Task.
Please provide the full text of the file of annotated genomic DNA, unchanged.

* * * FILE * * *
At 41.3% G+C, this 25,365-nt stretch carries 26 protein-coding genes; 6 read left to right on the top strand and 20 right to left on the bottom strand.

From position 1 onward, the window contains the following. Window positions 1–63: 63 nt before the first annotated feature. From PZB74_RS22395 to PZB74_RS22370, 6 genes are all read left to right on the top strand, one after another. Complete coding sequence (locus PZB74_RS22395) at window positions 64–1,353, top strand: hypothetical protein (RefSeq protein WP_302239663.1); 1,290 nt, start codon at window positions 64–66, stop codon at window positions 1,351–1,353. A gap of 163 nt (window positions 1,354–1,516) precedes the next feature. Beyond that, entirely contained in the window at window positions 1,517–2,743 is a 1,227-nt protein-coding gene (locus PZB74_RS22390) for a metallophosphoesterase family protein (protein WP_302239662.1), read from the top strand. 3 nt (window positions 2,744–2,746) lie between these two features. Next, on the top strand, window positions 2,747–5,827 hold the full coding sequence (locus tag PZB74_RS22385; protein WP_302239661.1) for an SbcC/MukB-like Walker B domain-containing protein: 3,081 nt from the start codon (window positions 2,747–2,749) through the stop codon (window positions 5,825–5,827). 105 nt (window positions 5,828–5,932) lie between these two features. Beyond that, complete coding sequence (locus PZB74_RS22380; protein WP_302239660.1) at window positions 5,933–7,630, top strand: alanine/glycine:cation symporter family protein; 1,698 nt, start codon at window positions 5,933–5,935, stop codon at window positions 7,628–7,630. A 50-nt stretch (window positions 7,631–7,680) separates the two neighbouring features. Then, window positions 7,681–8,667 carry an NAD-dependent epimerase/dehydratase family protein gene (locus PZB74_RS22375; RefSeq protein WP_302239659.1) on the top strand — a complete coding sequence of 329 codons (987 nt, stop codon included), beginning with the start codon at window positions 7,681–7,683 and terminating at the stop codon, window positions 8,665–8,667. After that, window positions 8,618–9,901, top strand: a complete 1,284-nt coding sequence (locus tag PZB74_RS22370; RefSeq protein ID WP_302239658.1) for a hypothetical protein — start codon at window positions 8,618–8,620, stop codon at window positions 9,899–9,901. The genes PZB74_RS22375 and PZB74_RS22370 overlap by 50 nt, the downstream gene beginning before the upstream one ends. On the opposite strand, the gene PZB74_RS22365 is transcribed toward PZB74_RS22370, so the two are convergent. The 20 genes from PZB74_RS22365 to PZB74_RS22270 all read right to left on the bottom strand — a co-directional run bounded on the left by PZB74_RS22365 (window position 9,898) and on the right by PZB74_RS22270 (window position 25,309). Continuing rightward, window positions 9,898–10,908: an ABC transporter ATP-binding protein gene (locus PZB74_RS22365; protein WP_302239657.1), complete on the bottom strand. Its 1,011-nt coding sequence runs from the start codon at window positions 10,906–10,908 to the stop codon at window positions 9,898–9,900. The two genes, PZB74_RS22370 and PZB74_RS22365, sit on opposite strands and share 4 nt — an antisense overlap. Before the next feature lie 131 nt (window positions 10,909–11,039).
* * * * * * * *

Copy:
At 41.3% G+C, this 25,365-nt stretch carries 26 protein-coding genes; 6 read left to right on the top strand and 20 right to left on the bottom strand.

From position 1 onward, the window contains the following. Window positions 1–63: 63 nt before the first annotated feature. From PZB74_RS22395 to PZB74_RS22370, 6 genes are all read left to right on the top strand, one after another. Complete coding sequence (locus PZB74_RS22395) at window positions 64–1,353, top strand: hypothetical protein (RefSeq protein WP_302239663.1); 1,290 nt, start codon at window positions 64–66, stop codon at window positions 1,351–1,353. A gap of 163 nt (window positions 1,354–1,516) precedes the next feature. Beyond that, entirely contained in the window at window positions 1,517–2,743 is a 1,227-nt protein-coding gene (locus PZB74_RS22390) for a metallophosphoesterase family protein (protein WP_302239662.1), read from the top strand. 3 nt (window positions 2,744–2,746) lie between these two features. Next, on the top strand, window positions 2,747–5,827 hold the full coding sequence (locus tag PZB74_RS22385; protein WP_302239661.1) for an SbcC/MukB-like Walker B domain-containing protein: 3,081 nt from the start codon (window positions 2,747–2,749) through the stop codon (window positions 5,825–5,827). 105 nt (window positions 5,828–5,932) lie between these two features. Beyond that, complete coding sequence (locus PZB74_RS22380; protein WP_302239660.1) at window positions 5,933–7,630, top strand: alanine/glycine:cation symporter family protein; 1,698 nt, start codon at window positions 5,933–5,935, stop codon at window positions 7,628–7,630. A 50-nt stretch (window positions 7,631–7,680) separates the two neighbouring features. Then, window positions 7,681–8,667 carry an NAD-dependent epimerase/dehydratase family protein gene (locus PZB74_RS22375; RefSeq protein WP_302239659.1) on the top strand — a complete coding sequence of 329 codons (987 nt, stop codon included), beginning with the start codon at window positions 7,681–7,683 and terminating at the stop codon, window positions 8,665–8,667. After that, window positions 8,618–9,901, top strand: a complete 1,284-nt coding sequence (locus tag PZB74_RS22370; RefSeq protein ID WP_302239658.1) for a hypothetical protein — start codon at window positions 8,618–8,620, stop codon at window positions 9,899–9,901. The genes PZB74_RS22375 and PZB74_RS22370 overlap by 50 nt, the downstream gene beginning before the upstream one ends. On the opposite strand, the gene PZB74_RS22365 is transcribed toward PZB74_RS22370, so the two are convergent. The 20 genes from PZB74_RS22365 to PZB74_RS22270 all read right to left on the bottom strand — a co-directional run bounded on the left by PZB74_RS22365 (window position 9,898) and on the right by PZB74_RS22270 (window position 25,309). Continuing rightward, window positions 9,898–10,908: an ABC transporter ATP-binding protein gene (locus PZB74_RS22365; protein WP_302239657.1), complete on the bottom strand. Its 1,011-nt coding sequence runs from the start codon at window positions 10,906–10,908 to the stop codon at window positions 9,898–9,900. The two genes, PZB74_RS22370 and PZB74_RS22365, sit on opposite strands and share 4 nt — an antisense overlap. Before the next feature lie 131 nt (window positions 10,909–11,039).